You have to admit, “Collaboration” and “Community Engagement” are buzzwords. I’ve heard them quite often, and I used to always roll my eyes at that. It’s more corporate jargon that doesn’t really mean anything. Most of my readings on collaboration, for class, was only reaffirming that belief. I had to read some of the Leader to Leader Journal and about some of James E. Austin’s ideas. The Global Business Network looked just like some sort of semi-scammy consulting website who would charge you loads of money for telling you that your business’s communication sucks. Skillful Means is another website I had to read–it looked trite and too generalized. Geez, can’t the guy actually post text instead of using pretty diagrams to obfuscate his points? It’s really hard to read the fancy script. I had to write it out in order to understand what he said.
The teacher for my class did tell us that we could look for more articles on collaboration, if we wanted. Of course I wanted to–I needed to read that actually made collaboration make sense, because subconsciously I know that the libraries will be stronger within the community with good strong collaborative partners. It’s kind of like having a Rottweiler as a friend–the city hall will be afraid of cutting the library’s budgets if the library has plenty of businesses on its side. I got lucky using Google Scholar, and found a great article, “Library Collaboration: What Makes It Work?” by Murray Shepherd of the University of Waterloo, written as a result of the 25th annual IATUL conference in 2004. (It’s not a very big article, don’t worry. )
I found the comparisons between collaboration, cooperation, and coordination particularly helpful in his publication. Sometimes the best thing for understanding a slightly foreign topic is describing what it is not in addition to what it is. Please read the article–it’s actually fairly decent. Maybe I will find more decent ones when I trawl the Internet! If and when I do, I’ll try to post them here with more thoughts. Right now I just finished my night shift, so I’m fairly out of it. (Obligatory culpa mea)
One more thought, though. Is it me, or does it seem like collaboration goes hand in hand with community engagement? Quite often, collaborating with other businesses/institutions means that some aspect of the project is going to directly benefit the community. Especially with libraries. Of course libraries directly benefit the community. It’s just with a little help from community businesses, libraries can do more for the community.
I’ve always wondered if branches could team up with grocery stores to provide goodies for library events for free in exchange for a “snacks and desserts sponsored by HyVee” line on the fliers. (Or Jewels, Dominicks, King Soopers, etc depending on where you’re from. ) That’ll help lure in more patrons to the events–especially if the sponsorship could be recruited for the major literacy programs to get people reading. Maybe there’s some adults struggling with reading English (illiterate or 2nd language issues), who might not come in unless the library offered free food.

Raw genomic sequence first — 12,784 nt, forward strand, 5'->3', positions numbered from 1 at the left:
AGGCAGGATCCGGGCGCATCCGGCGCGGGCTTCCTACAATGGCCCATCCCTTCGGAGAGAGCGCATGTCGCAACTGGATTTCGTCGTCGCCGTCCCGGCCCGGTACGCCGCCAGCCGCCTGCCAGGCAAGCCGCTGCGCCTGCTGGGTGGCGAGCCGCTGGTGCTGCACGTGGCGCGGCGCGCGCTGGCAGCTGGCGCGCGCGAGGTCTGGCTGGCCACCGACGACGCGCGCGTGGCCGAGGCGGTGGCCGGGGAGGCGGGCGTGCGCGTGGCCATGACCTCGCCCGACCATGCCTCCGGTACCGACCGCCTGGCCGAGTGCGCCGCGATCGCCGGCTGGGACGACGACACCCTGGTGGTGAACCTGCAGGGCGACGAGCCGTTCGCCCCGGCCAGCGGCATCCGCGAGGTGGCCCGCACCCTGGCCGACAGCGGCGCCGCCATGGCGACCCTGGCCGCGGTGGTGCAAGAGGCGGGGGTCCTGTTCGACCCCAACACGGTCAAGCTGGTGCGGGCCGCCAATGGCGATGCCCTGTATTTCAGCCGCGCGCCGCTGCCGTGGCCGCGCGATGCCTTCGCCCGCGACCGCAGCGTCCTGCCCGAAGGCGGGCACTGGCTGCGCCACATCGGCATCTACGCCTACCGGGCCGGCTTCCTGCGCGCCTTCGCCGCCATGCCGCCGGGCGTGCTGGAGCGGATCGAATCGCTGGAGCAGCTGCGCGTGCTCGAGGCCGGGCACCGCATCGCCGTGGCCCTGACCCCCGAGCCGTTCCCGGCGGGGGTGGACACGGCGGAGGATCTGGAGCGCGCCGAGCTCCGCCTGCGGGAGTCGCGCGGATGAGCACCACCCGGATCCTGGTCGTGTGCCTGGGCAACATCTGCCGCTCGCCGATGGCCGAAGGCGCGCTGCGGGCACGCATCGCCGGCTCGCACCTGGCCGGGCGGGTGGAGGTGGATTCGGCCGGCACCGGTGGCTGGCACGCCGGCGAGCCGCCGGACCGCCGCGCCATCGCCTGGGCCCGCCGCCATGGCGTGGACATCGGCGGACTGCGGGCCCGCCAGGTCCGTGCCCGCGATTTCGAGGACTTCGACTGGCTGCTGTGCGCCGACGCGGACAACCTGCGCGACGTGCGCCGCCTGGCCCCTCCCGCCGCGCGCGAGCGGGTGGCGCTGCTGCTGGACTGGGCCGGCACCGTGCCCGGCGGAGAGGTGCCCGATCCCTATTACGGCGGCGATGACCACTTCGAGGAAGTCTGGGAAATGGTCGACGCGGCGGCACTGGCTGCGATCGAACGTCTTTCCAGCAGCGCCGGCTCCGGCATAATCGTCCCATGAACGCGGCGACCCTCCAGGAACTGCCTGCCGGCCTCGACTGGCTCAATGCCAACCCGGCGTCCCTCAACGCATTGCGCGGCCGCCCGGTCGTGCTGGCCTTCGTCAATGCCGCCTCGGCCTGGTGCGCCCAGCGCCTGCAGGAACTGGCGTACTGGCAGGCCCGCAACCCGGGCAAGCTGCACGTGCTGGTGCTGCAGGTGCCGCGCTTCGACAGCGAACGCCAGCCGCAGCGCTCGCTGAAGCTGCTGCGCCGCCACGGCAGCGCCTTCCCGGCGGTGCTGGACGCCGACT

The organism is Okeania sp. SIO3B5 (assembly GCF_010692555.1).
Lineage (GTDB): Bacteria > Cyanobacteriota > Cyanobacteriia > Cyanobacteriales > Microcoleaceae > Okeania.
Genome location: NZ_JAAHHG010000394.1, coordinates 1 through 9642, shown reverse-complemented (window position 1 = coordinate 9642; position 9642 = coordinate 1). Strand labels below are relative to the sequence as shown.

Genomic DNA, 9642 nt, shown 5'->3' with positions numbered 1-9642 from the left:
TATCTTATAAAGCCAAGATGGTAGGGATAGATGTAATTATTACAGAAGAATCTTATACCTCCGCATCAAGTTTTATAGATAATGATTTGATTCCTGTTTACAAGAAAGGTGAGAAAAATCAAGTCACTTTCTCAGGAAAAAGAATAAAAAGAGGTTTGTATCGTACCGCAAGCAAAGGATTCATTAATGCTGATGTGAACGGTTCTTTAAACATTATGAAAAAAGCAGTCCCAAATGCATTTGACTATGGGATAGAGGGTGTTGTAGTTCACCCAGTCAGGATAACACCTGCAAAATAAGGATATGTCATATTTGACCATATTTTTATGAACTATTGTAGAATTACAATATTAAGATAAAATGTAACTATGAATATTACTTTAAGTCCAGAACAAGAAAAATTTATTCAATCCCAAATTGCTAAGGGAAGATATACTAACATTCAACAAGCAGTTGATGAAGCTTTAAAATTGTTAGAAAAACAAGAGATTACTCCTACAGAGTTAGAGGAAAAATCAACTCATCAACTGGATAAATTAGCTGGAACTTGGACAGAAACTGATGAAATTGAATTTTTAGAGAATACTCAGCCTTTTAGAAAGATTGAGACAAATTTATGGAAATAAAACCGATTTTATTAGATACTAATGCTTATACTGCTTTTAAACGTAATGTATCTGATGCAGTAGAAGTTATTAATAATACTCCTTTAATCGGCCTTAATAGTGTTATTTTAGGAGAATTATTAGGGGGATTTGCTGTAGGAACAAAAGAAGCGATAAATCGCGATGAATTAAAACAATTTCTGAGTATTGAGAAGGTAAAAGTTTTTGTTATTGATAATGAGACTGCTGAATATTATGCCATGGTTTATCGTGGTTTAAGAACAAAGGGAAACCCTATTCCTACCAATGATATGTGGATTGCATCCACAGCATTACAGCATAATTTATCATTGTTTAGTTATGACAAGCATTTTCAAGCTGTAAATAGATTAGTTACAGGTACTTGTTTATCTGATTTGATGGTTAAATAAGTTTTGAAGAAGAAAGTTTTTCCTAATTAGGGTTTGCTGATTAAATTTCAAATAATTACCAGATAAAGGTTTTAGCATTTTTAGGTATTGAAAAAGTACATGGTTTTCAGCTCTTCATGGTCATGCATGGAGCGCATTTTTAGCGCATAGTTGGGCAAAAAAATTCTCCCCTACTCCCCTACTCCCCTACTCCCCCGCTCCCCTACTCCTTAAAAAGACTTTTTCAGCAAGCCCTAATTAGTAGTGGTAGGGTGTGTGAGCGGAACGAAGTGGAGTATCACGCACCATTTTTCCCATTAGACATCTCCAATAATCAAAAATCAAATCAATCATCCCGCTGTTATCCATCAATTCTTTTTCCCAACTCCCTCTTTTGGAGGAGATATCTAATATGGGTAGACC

Libraries can easily team up with the local School for the Deaf, sign language interpreter certification program, or Deaf Ed program, to promote English literacy to deaf folks. (Keep in mind, in many cases ASL is the first language, and English is functionally a second language for them.) Not every deaf person loves to read. I know I definitely was, and there are other people who really love reading, but not everybody does because it’s difficult to understand some of the idiosyncrasies of English. To make it easier for some of you deaf-impaired, let me provide a comparison. Some say that Japanese is to English as English is to American Sign Language. What I’ve noticed is that Latin structurally like sign language–the visual language plus word order flexibility. So ASL is to English as Latin is to English. Anyway…I’m digressing. I think more needs to be done to reach out to the deaf community, to bring them into the library. Ideally, a library where at least one staff member knows ASL fairly proficiently–but outside help is needed, and that’s where the collaboration part comes in.
Ooooh….I have so many ideas of possible collaborative projects for libraries! This fits in perfectly with part of my high school graduation speech. It’s more of a poem than a speech, but it’s still a speech.
It does not do well at all/To sit around and complain/Berate the results/previous generations have obtained.
(or lack of results, for that matter.) So when we sit around and wonder why this or that isn’t happening, it’s time to get off our duffs and do something about it. That’s my personal philosophy, and it goes great with my Irish stubbornness and temper. Just ask my husband–he can tell you firsthand how I get fired up about something (the poor guy.)